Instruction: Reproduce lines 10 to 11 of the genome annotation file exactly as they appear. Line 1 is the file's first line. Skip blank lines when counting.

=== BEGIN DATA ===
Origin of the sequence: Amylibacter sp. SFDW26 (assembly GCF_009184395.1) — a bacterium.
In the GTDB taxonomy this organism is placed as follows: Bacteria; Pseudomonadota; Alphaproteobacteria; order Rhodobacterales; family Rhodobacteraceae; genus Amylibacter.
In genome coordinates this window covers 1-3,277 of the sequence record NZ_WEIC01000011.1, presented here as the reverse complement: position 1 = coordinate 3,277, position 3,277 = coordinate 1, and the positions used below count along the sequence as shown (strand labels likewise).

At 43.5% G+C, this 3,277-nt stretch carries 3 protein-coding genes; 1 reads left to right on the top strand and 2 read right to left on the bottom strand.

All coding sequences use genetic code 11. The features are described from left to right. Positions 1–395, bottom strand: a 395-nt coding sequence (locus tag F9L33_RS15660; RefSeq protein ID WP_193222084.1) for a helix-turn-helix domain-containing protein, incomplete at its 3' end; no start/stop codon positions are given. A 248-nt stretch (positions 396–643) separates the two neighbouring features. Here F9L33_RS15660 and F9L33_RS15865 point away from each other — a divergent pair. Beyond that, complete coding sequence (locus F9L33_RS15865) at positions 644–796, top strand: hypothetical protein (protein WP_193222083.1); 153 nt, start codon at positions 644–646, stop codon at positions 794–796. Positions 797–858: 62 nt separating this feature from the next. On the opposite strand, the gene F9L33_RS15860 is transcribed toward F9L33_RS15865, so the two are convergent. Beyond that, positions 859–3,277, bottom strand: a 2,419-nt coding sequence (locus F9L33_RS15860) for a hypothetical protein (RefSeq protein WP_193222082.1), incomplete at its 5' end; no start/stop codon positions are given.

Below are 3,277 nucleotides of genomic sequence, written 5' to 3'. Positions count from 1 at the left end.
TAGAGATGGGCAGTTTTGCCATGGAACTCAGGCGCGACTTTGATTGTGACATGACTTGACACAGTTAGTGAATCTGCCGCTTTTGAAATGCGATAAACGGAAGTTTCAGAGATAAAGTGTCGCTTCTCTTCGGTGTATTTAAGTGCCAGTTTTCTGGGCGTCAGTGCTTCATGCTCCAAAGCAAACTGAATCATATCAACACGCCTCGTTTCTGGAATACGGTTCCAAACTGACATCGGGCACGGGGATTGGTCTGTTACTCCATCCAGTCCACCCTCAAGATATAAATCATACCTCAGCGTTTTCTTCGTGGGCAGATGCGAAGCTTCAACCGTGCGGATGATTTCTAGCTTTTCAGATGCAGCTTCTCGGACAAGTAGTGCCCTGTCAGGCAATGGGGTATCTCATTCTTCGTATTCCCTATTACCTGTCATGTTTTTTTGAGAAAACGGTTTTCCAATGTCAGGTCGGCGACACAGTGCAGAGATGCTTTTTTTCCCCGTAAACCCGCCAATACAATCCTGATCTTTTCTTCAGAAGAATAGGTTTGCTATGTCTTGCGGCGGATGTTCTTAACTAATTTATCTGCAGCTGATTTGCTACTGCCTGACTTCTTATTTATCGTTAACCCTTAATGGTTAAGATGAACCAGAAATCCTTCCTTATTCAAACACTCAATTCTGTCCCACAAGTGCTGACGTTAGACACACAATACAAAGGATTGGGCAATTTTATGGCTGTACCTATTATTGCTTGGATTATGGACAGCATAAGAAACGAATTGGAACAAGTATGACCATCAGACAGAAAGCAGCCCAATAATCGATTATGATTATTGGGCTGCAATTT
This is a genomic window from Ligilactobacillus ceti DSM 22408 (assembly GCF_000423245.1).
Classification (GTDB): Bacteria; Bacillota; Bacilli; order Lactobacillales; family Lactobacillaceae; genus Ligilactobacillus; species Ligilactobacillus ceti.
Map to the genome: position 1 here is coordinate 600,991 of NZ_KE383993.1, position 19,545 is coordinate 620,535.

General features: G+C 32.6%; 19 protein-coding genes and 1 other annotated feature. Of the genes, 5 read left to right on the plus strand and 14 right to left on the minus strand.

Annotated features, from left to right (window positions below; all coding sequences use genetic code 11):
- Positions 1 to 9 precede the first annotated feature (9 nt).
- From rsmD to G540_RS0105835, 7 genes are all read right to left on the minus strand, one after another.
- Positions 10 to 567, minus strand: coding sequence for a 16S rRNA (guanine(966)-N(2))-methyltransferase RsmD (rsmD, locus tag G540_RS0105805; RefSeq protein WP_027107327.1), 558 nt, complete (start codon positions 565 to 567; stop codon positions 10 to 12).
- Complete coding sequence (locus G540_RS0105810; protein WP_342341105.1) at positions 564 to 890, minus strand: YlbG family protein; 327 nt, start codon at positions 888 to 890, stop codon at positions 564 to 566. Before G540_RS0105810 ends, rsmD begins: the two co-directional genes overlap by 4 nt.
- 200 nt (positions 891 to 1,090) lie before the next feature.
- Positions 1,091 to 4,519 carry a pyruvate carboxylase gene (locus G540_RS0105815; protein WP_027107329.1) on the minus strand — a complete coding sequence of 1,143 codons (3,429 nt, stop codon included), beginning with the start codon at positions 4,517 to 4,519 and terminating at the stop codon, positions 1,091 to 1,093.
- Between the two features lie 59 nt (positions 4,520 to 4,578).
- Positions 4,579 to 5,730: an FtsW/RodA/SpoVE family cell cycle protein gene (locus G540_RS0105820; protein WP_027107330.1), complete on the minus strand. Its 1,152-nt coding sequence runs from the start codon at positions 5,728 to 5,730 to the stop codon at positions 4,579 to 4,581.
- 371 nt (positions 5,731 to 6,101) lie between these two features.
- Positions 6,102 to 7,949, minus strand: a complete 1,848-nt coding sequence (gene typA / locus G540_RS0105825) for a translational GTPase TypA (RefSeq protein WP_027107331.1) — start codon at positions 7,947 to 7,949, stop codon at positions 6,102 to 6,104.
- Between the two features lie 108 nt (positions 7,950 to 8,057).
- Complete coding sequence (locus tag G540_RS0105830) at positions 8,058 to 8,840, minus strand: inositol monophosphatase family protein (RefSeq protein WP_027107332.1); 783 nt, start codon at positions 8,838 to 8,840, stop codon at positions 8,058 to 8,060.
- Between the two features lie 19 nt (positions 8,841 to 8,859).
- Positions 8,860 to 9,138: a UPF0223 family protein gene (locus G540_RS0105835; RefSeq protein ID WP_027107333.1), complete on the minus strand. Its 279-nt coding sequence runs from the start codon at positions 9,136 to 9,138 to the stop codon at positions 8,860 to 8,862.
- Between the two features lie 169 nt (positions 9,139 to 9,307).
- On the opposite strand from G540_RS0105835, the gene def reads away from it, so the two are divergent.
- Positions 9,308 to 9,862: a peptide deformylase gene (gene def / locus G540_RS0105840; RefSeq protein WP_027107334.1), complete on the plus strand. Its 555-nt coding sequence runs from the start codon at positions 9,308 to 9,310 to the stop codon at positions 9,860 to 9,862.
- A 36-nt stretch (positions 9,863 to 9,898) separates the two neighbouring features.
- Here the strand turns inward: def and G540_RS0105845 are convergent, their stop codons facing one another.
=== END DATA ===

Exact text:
Map to the genome: position 1 here is coordinate 600,991 of NZ_KE383993.1, position 19,545 is coordinate 620,535.

General features: G+C 32.6%; 19 protein-coding genes and 1 other annotated feature. Of the genes, 5 read left to right on the plus strand and 14 right to left on the minus strand.